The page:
As my alarm went off at 06:00am we pulled back the curtains to discover the forecast for heavy rain was showing itself on this summer Saturday in June. A wise man once told me your skin dries but the fabric of tights might leave you feeling cold so despite the seasonally low temperature I took this advice onboard and pulled on my shorts.
I was in Manchester for the Rapha Prestige. The rules, your team needs 4 riders, your team needs a name, ride as a team, arrive at 3 check points as a team, get your personal brevet card stamped and arrive back at the Manchester Cycle Club as a team with a crate of beer to share with everyone. There’s an official route, 160km / 1700m of climbing starting from RCC Manchester and stretching out in to the beautiful Peak District. You have options, follow the official route using a supplied route card, a GPX file or asking locals as one team did or make up your own route but avoid the banned roads. There’s no route signs to follow, no broom wagon, no marshalls, this is you and your team out in the wild on the best adventure you might ever have.
There’s a £20 per rider entry fee and the fastest team home wins* (*but this isn’t a race). Rapha feeds you porridge upon arrival, they give you their lovely Cycle Club coffee plus a limited edition Rapha Prestige cap and musette. It’s already worth getting out of bed for.
As we prepared ourselves for the off inside RCC Manchester the vibe was incredibly friendly and happy, the dark sky outside wasn’t affecting the mood. I was riding in a team with 3 other ladies, we called ourselves Your Pace Or Mine. I’d met Libby briefly the week before at the Tour of Cambridgeshire but Susannah and Michelle were both new to me. The 4 of us gathered outside, we said our goodbyes to the other girls riding and we set off. As we did we managed to catch up with another team and we (very cheekily) followed them out of Manchester. The rain was coming down so hard we couldn’t see our Garmin’s and we weren’t equipped with local knowledge, being bold was our only way out of the city. The boys didn’t seem to mind us tagging along, the good camaraderie on this event was prevalent and we rode with them until Manchester faded in to the distance.
The first checkpoint was reached in what felt like no time at all, the beautiful Rapha, H-Van, Pedro was parked up on the roadside. This was a very welcome sight, offering us hot cups of that famous Rapha coffee, yummy flapjacks and bananas to refuel. After some lovely smooth, undulating lanes and a few hills with a bit of bite we found ourselves on the Monsal Trail, a former railway line. The trail would usually be littered with people young and old on bikes and out walking but because of the weather we had it mostly to ourselves. The weather also meant the trail stuck to our faces, our bikes and all the way up our backs so when we arrived at checkpoint 2 we happily took photos of ourselves covered in mud.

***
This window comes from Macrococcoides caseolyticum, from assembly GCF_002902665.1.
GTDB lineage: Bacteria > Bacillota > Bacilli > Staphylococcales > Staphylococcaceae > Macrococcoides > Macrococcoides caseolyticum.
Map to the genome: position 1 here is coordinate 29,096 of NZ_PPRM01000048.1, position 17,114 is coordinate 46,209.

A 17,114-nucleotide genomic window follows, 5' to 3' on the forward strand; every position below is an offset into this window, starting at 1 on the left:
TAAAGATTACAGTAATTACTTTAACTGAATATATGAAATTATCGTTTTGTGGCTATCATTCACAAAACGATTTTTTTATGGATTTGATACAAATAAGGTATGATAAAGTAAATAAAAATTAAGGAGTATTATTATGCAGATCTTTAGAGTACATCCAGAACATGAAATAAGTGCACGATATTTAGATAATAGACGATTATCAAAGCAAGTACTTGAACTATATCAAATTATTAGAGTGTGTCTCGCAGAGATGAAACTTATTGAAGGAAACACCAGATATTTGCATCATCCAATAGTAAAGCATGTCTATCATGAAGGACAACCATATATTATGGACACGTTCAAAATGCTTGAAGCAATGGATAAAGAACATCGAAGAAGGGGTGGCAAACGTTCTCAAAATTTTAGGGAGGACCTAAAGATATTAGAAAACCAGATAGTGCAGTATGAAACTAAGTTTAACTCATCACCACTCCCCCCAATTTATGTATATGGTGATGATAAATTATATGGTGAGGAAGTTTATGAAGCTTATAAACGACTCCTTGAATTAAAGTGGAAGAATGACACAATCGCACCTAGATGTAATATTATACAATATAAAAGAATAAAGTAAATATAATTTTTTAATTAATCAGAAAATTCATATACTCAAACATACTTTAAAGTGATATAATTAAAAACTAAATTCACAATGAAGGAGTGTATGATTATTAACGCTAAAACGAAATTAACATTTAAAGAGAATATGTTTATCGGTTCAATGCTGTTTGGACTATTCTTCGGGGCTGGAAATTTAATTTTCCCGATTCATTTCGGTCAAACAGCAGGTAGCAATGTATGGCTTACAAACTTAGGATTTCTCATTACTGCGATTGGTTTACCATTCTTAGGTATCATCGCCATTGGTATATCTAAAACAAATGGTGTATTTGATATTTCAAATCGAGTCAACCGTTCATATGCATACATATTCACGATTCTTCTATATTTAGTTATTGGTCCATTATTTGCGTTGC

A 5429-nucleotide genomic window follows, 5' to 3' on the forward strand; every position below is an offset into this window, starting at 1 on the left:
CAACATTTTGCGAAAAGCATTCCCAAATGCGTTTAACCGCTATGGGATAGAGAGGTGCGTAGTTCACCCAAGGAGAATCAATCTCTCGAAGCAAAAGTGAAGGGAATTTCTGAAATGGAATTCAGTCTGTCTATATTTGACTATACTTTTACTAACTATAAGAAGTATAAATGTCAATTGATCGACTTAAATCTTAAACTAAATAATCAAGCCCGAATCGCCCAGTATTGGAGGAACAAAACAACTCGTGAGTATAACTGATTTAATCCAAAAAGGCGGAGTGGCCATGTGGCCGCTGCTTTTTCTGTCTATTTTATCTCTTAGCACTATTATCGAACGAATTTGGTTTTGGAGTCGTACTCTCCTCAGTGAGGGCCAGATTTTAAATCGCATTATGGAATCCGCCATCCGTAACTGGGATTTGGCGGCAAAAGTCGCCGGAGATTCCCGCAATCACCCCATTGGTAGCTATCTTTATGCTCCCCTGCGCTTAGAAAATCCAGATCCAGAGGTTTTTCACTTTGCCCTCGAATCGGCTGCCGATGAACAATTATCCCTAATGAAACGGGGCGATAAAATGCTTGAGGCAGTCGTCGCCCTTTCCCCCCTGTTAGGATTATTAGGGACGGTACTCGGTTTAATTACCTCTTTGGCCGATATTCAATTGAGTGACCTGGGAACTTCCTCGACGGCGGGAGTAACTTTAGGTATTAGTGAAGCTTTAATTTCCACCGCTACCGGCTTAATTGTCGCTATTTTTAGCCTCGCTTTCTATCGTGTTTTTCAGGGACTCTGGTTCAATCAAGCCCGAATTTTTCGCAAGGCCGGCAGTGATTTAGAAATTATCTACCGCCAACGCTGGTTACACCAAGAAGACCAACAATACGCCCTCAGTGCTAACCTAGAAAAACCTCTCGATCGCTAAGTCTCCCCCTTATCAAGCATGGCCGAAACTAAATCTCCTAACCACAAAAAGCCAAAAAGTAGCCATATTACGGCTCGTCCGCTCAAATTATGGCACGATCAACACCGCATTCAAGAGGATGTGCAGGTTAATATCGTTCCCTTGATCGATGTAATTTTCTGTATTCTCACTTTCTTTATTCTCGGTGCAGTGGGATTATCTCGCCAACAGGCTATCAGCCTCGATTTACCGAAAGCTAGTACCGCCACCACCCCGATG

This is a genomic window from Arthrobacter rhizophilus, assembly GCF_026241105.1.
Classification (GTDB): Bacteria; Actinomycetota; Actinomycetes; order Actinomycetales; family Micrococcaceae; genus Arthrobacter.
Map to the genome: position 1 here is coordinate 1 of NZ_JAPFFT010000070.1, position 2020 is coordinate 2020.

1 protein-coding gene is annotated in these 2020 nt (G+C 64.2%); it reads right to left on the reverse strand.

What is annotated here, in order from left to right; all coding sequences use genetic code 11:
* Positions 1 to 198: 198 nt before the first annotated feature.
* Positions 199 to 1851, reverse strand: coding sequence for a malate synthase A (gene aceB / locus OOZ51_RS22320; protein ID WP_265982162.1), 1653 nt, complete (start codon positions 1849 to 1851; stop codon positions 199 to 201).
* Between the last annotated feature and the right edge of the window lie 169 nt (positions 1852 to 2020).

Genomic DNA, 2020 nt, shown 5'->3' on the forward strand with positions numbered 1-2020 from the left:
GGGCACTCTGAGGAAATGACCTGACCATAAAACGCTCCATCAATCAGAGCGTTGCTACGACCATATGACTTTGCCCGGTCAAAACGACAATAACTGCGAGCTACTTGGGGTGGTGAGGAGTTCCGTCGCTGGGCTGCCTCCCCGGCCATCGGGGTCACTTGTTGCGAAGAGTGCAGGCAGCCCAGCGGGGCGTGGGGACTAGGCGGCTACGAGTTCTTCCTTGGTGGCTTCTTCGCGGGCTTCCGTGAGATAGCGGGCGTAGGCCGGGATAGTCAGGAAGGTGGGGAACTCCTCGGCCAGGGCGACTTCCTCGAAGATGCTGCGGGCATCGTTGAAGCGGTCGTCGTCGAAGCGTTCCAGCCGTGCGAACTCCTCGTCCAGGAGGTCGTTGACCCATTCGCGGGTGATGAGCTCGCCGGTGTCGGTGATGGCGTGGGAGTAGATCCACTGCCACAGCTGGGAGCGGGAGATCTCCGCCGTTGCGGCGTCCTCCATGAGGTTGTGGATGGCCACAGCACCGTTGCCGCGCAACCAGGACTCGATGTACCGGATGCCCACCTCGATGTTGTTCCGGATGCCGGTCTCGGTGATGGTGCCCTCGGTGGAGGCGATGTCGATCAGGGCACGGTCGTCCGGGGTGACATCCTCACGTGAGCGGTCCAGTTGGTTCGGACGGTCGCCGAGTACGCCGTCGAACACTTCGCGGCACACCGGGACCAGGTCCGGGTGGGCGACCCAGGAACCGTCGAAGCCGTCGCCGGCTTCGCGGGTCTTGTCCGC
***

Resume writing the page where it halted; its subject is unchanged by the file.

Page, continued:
Riders had the chance to change their kit at checkpoint 2 if they’d come prepared, Rapha kindly transported this from the RCC. It was still lashing down with rain so we tucked in to the lovely meat pie and Bakewell tart on offer and got on our merry way as quickly as we could.
Soon after the rain stopped just in time for the crowning glory of the day, the final checkpoint was located at the top of Mam Tor, whose name means ‘Mother Hill’. I’d just muttered those stupid words to Libby ‘there hasn’t really been a significant climb all day’ as my bike took a vertical position and my legs started crying for mercy. There’s 3km worth of up with a lung busting gradient and a twisting road that allows you to see what lurks ahead. Some teams opted to take the even steeper Winnat’s Pass, just shy of 1km with an average of 10% gradient but a considerable amount of 20% towards the top. Rapha rewarded riders for their hard work with a sip of Brandy, Whiskey or Pastis however with 50km still to go I opted for some water and haribo.
With all 3 stamps now secured on our brevet card it was just the simple matter of getting back to the Cycle Club! The sun was now out, the jackets were off and we were motivated by the finish line reward, hot food and cold bottles of beer.
Along the way I experienced more camaraderie in a cycling event than I’ve previously done before. Anytime we were stopped by the road side and another team passed they always checked we were OK before moving onwards. There was friendly banter, new friends made and experiences shared on the road, the ones that leave you with the greatest satisfaction. Did someone say it was raining most of the time, I honestly wouldn’t of noticed from all of the smiling faces and laughter heard throughout the day. A winter version of this event would be interesting and then we wouldn’t have to wait as long for the next one because the weather certainly didn’t put people off, it just added to the adventure and reward. This was a very prestigious event indeed.